We previously found that culture of mammary epithelial cells in a high-density collagen matrix significantly upregulates prostaglandin-endoperoxide synthase 2 (PTGS2), the gene for cyclooxygenase-2 (COX-2) [11, 12]. COX-2 over-expression is observed in 40 % of patients with invasive breast carcinoma and correlates with poor prognosis [13–15]. Unlike the constitutive activity of COX-1, COX-2 is an inducible enzyme that synthesizes prostaglandins, including prostaglandin E2 (PGE2), and is activated at sites of injury as part of the inflammation response . Mammographically dense breast tissue has elevated COX-2 expression compared to breast tissue from women with low mammographic density . In rodent models of mammary neoplasms, COX-2 over-expression promotes tumor formation and progression to metastasis, in addition to increased angiogenesis, cell migration, and invasion [12, 18–21]. High COX-2 expression correlates with increased levels of aligned collagen and both are the driving force for the development of ductal carcinoma in situ in a postpartum mammary gland involution mouse model. Moreover, treatment with non-steroidal anti-inflammatory drugs (NSAIDs), which inhibit cyclooxygenases, reverses this effect . Celecoxib is a selective NSAID that specifically inhibits COX-2 and is the only COX-2 inhibitor currently approved by the Food and Drug Administration (FDA) for use in the USA . Several studies have demonstrated that NSAIDs decrease the risk of cancer development [23–30]. Specifically, celecoxib prevents sporadic colorectal adenoma  and several clinical trials have evaluated the use of celecoxib alone or in combination with chemotherapy regimens in breast cancer settings . Despite these associations, the role of COX-2 in collagen remodeling and in development of invasive breast cancer is still unclear.
In this report we tested the hypothesis that breast density promotes high COX-2 levels, which support tumor growth and progression. The goal of this study was to describe the role of COX-2, inflammation, and density in the breast tumor microenvironment. We found that COX-2 and PGE2 levels are elevated in the collagen dense (PyMT/Col1a1) tumors, and COX-2 inhibition with celecoxib decreases these expression levels. Treatment with celecoxib significantly diminished tumor growth and proliferation in the collagen dense tumors. Many cytokines were over-expressed in PyMT/Col1a1 tumors, and COX-2 inhibition reversed their over-expression. Results from this cytokine panel led us to look closer at different immune and stromal cell populations and their response to COX-2 inhibition in PyMT/Col1a1 and wild-type (WT) tumor microenvironments. We found that macrophage and neutrophil recruitment are enhanced in PyMT/Col1a1 tumors and enhancement was blocked by COX-2 inhibition. In addition, celecoxib decreased α-SMA+ fibroblast numbers in PyMT/Col1a1 tumors. Collagen deposition in both PyMT and PyMT/Col1a1 tumor microenvironments was diminished with celecoxib; however, normal mammary glands were not affected by COX-2 inhibition. Together, these findings suggest that COX-2 has a direct role in modulating tumor progression in dense matrices, which promote a more invasive cancer effect. COX-2 may be an effective therapeutic target for women with dense breast-tissue-associated breast cancer.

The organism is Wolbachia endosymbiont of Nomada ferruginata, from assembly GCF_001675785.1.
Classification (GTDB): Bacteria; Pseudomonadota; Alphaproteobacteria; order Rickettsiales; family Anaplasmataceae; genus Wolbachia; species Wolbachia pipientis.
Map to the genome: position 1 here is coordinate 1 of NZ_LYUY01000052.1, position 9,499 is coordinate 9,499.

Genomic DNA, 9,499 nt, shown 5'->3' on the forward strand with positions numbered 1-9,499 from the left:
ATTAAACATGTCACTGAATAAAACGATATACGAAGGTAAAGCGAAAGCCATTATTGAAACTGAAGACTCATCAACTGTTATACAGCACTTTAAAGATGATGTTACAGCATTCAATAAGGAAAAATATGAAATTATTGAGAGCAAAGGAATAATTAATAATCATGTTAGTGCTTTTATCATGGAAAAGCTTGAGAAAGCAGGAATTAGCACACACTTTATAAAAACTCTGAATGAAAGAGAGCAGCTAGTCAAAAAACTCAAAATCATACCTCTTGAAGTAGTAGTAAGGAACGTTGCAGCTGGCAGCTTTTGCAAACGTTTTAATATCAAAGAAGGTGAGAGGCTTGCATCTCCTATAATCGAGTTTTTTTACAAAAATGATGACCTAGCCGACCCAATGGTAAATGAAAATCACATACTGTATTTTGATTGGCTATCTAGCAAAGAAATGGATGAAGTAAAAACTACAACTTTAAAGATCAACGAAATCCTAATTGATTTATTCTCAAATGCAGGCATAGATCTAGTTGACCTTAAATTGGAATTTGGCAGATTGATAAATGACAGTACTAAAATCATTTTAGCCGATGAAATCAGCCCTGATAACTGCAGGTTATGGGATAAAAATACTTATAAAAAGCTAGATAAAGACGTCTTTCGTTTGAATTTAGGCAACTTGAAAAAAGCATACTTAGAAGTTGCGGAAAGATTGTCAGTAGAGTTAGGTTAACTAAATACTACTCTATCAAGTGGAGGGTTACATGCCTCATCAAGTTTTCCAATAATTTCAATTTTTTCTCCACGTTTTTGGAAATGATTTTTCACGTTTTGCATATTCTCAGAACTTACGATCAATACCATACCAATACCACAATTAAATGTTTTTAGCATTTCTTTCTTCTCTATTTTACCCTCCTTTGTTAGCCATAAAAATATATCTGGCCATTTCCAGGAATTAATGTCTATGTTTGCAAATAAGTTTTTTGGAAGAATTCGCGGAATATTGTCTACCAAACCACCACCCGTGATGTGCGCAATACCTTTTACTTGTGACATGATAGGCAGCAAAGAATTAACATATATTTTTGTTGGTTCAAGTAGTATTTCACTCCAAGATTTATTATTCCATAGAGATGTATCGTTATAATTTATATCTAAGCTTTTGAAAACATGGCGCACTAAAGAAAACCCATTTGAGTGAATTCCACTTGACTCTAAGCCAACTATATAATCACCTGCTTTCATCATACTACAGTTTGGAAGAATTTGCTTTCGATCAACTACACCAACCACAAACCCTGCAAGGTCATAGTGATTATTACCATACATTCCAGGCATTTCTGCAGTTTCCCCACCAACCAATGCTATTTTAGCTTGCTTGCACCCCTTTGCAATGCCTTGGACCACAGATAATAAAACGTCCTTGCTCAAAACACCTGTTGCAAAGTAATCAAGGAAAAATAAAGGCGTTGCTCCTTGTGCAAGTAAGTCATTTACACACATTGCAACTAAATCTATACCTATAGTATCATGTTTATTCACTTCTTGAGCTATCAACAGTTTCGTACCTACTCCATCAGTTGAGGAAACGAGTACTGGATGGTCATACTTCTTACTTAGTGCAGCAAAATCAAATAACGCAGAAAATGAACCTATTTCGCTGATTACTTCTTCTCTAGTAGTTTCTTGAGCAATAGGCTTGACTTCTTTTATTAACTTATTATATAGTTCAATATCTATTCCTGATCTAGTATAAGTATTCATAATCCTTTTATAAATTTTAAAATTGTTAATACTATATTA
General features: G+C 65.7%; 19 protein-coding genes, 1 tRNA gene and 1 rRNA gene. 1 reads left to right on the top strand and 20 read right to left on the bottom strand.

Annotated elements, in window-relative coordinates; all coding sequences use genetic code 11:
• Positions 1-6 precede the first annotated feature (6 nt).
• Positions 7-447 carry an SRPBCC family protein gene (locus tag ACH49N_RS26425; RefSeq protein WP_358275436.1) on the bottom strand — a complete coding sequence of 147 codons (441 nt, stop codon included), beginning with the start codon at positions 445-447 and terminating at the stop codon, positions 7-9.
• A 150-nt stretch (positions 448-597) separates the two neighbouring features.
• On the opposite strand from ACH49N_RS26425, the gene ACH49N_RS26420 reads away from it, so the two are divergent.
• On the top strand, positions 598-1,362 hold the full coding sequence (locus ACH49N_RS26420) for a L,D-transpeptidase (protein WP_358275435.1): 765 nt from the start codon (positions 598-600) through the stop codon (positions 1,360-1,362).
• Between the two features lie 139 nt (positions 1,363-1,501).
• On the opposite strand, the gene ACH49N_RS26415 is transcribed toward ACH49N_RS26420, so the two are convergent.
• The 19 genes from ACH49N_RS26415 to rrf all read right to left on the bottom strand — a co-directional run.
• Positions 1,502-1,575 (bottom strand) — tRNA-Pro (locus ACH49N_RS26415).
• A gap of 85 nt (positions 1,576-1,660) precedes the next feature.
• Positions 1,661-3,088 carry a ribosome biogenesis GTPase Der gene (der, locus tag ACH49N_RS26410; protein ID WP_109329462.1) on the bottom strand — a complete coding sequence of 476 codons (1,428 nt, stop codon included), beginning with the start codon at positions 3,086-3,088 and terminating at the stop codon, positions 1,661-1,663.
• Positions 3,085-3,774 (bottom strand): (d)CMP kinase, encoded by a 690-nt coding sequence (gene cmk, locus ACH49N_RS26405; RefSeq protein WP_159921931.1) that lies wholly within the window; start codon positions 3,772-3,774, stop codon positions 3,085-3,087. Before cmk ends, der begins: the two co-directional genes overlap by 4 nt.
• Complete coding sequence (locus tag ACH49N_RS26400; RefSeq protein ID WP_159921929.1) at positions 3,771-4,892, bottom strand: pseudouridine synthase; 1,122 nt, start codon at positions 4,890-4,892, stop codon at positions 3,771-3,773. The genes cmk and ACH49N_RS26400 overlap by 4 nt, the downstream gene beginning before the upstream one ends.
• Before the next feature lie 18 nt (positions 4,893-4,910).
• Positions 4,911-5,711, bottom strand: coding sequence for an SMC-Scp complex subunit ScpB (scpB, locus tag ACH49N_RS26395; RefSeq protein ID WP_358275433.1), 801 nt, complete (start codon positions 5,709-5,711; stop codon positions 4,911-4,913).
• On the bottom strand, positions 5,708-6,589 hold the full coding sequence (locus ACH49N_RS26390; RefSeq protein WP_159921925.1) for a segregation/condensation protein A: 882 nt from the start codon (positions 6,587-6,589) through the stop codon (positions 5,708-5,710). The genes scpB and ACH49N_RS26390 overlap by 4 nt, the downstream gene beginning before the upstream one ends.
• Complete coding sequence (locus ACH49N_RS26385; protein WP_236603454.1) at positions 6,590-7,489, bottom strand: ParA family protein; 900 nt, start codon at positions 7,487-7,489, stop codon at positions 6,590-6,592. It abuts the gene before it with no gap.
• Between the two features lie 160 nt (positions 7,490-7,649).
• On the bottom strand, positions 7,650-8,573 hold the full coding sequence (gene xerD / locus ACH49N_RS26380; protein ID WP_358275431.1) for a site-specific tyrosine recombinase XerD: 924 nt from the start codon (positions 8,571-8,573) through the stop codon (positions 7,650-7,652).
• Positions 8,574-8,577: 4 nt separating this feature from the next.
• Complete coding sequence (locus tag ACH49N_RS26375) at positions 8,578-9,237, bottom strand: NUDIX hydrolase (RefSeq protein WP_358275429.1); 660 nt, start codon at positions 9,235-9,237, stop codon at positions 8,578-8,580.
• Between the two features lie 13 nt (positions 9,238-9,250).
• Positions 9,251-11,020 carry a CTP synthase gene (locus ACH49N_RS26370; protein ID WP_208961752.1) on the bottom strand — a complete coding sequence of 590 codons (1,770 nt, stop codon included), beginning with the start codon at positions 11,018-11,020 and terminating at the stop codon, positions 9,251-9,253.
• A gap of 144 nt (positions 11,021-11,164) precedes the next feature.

Mice and trial design
Mice were maintained and bred at the University of Wisconsin under the oversight of and with the ethical approval of the University of Wisconsin Animal Use and Care Committee (approved protocol # M01688). A therapeutic mouse model was used to evaluate the effects of high COX-2 expression in an advanced stage of mammary cancer (Fig. 2a). Nulliparous female MMTV-PyMT/Col1a1 tm1jae , their PyMT counterparts bearing mammary tumors, Col1a1 tm1jae (no tumor), and their WT littermates were randomly assigned to a daily treatment of 0.2 mg (linear scale from 600 mg human dose or 10 mg/kg of body weight) celecoxib (Pfeizer Inc.) suspended in 5 % methyl cellulose or 5 % methyl cellulose alone (vehicle) at 11 weeks of age for a duration of 21 days. Dosage calculations were made for a 20-g mouse. Tissues were collected for study at 14 weeks of age.